'When the Tree Falls confirms Jane Clarke's position as one of the most rewarding poets in these islands. She knows how to cut a line, how to shape words to the right instrument and then to make the thing sing.' - Tony Curtis chooses When the Tree Falls as his poetry book of the year in Poetry Wales, (Poetry Books of the Year 2019) 

'When the Tree Falls is a protracted and desperately moving song of loss... wonderful, profoundly complete collection of poems. The sequence of poems which deal with his terminal decline are amongst the most moving i have read, as intuitively aware of the delicate, but sustaining, co-existence of the natural world, as to embody the  possibility of resurrection, if only in the resilience of the commemoration.' - Steve Whitaker reviews When the Tree Falls in the Yorkshire Times, 12 December 2019.

'These poems are rich and earthy, natural and cultivated, and When the Tree Falls is a beautiful second collection, giving the reader not only a sense of loss, but also peace, and even joy, in the quiet memories.' - Irish poet Aoife Lyall reviews When the Tree Falls, 11 December 2019.

'Her observation of nature is... precise, her poems... honed to the bone. Jane Clarke knows exactly how much to withhold so that the understated phrases echo eloquently across the white space of the unsaid.' - Martina Evans reviews When the Tree Falls in The Irish Times, 16 November 2019.  

'Why is poetry so capable of dealing with grief? It is something to do with the slowness of poems, their rhythmical gravity, their very pulse, which seems to simulate the heart's regular pulse too. They oblige us to take life at a seriously regular walking pace. Jane Clarke's new collection, When the Tree Falls, is about her father's dying. He was a farmer, and the poems pull in the circumstances of his life on the land, and of how he and it were wedded to each other. It centres on him but it is also a celebration of how he was centred by place and community.' - Michael Glover reviews When the Tree Falls in The Tablet, 31 October 2019.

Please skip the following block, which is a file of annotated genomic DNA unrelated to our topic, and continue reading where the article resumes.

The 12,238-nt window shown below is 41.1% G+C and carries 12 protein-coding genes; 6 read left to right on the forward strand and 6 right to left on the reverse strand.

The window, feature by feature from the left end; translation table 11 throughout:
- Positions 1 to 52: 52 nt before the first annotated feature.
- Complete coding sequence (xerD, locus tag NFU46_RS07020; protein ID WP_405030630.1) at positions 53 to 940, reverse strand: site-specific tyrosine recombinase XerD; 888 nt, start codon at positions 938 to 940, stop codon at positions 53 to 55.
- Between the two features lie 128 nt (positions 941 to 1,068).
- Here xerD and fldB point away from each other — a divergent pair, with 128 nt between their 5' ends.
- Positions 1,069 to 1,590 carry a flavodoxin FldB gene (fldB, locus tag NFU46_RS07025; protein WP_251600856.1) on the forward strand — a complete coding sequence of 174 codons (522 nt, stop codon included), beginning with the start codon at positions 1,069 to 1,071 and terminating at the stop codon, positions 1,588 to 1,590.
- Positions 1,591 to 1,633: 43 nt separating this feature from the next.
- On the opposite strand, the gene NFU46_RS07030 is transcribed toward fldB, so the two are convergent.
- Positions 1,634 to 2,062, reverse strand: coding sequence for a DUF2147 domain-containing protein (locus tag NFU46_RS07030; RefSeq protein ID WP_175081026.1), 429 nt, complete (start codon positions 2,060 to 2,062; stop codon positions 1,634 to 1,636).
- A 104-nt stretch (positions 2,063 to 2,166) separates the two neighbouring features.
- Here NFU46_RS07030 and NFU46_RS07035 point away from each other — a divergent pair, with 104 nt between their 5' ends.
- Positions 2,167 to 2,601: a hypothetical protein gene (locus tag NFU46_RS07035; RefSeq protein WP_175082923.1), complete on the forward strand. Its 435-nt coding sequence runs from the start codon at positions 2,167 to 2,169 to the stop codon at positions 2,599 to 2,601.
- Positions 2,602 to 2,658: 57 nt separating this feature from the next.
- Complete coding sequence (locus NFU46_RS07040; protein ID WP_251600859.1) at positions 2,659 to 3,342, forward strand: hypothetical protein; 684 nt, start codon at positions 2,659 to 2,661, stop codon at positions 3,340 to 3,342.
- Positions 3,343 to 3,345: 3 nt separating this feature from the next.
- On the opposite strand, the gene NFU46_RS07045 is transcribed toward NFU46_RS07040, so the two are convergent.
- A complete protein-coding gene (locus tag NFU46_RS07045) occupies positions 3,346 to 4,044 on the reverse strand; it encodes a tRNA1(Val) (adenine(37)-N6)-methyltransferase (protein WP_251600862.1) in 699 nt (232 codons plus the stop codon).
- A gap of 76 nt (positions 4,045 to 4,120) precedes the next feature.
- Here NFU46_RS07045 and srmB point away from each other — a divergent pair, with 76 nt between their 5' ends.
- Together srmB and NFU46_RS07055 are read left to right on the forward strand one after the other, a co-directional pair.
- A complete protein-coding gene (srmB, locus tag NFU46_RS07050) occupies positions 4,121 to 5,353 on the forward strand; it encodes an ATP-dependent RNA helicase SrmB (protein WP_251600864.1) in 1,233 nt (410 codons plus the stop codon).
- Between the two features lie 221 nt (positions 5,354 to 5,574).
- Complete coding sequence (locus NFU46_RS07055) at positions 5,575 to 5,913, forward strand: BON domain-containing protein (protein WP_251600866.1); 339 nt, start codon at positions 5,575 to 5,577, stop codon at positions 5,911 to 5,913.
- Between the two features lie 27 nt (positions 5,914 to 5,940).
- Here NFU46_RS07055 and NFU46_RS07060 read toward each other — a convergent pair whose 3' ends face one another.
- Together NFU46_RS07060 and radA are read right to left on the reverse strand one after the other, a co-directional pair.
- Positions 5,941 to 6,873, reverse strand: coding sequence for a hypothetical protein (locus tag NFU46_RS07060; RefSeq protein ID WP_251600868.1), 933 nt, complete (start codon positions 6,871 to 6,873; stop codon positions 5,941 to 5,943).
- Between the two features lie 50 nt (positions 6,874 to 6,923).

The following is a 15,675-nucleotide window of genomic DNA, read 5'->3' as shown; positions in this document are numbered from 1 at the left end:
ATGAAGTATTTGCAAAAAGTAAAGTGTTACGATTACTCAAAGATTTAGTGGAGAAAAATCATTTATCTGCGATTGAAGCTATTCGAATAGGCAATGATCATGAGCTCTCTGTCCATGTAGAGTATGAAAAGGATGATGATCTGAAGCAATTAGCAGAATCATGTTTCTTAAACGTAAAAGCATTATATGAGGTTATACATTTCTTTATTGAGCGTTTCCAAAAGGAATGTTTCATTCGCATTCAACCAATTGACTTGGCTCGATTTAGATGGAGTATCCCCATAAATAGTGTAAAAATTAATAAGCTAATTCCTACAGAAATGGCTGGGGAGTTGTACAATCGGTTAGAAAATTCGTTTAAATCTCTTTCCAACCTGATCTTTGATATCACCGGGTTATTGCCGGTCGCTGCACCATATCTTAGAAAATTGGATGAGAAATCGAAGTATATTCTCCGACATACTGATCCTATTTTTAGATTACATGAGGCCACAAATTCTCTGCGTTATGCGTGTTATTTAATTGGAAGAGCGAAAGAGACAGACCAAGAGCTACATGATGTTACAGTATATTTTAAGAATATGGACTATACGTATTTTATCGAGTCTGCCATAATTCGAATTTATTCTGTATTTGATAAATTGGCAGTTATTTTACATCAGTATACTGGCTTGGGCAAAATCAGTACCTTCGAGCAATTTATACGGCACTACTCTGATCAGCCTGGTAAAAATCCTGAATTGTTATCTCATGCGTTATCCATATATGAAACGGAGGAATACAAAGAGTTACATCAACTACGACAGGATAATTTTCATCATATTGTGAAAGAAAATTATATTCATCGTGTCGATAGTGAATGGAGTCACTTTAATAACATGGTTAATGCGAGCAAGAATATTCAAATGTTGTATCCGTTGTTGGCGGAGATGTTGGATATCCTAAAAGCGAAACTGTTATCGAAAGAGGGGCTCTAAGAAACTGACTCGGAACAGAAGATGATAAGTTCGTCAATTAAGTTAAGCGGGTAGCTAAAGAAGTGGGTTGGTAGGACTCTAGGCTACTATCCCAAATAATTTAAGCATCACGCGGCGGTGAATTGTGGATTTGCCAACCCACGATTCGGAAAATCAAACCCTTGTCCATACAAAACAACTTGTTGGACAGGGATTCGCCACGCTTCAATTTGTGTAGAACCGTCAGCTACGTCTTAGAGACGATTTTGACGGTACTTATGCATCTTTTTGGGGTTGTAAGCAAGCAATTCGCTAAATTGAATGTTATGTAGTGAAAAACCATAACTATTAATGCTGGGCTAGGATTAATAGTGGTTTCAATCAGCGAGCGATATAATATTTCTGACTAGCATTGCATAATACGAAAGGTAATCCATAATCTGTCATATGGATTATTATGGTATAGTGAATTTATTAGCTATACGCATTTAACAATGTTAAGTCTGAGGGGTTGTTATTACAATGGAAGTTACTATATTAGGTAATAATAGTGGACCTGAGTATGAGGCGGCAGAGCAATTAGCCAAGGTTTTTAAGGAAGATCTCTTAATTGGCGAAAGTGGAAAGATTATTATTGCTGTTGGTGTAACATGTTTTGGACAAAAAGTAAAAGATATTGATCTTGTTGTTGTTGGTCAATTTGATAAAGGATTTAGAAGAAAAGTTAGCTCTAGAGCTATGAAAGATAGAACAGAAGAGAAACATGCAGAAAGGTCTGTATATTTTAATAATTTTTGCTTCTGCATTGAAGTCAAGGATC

'The poems are plain-spoken and restrained: they resist easy consolation. Their austerity serves to intensify the unmediated emotion they almost don't want to capture... a poem might be born of personal loss, but, once completed and published, it has entered a different timespan, and becomes the forge where minds are shaped and brightened.

Many of Clarke's poems are rooted in the landscape of the west of Ireland... and the farming context in which the lives of individual humans are played out asserts its own rhythm and narrative. In honouring this larger context Clarke enlarges her poetic field with an unobtrusive but important ecopoetic dimension.' - Carol Rumens reviews When the Tree Falls in the context of her in-depth reading of a poem from the collection in Poem of the Week, The Guardian, 7 October 2019.

'Jane's poems are eloquent and fluid; each poem is well thought-out and expertly crafted, and most importantly for me, they read easily... I want to walk into the experience of the words and understand how they connect with my own personal emotions and experiences. And Jane's poems do exactly this. A wonderful thought-provoking collection.' - When the Tree Falls is reviewed in the inaugural issue of THE POET Magazine, Autumn 2019.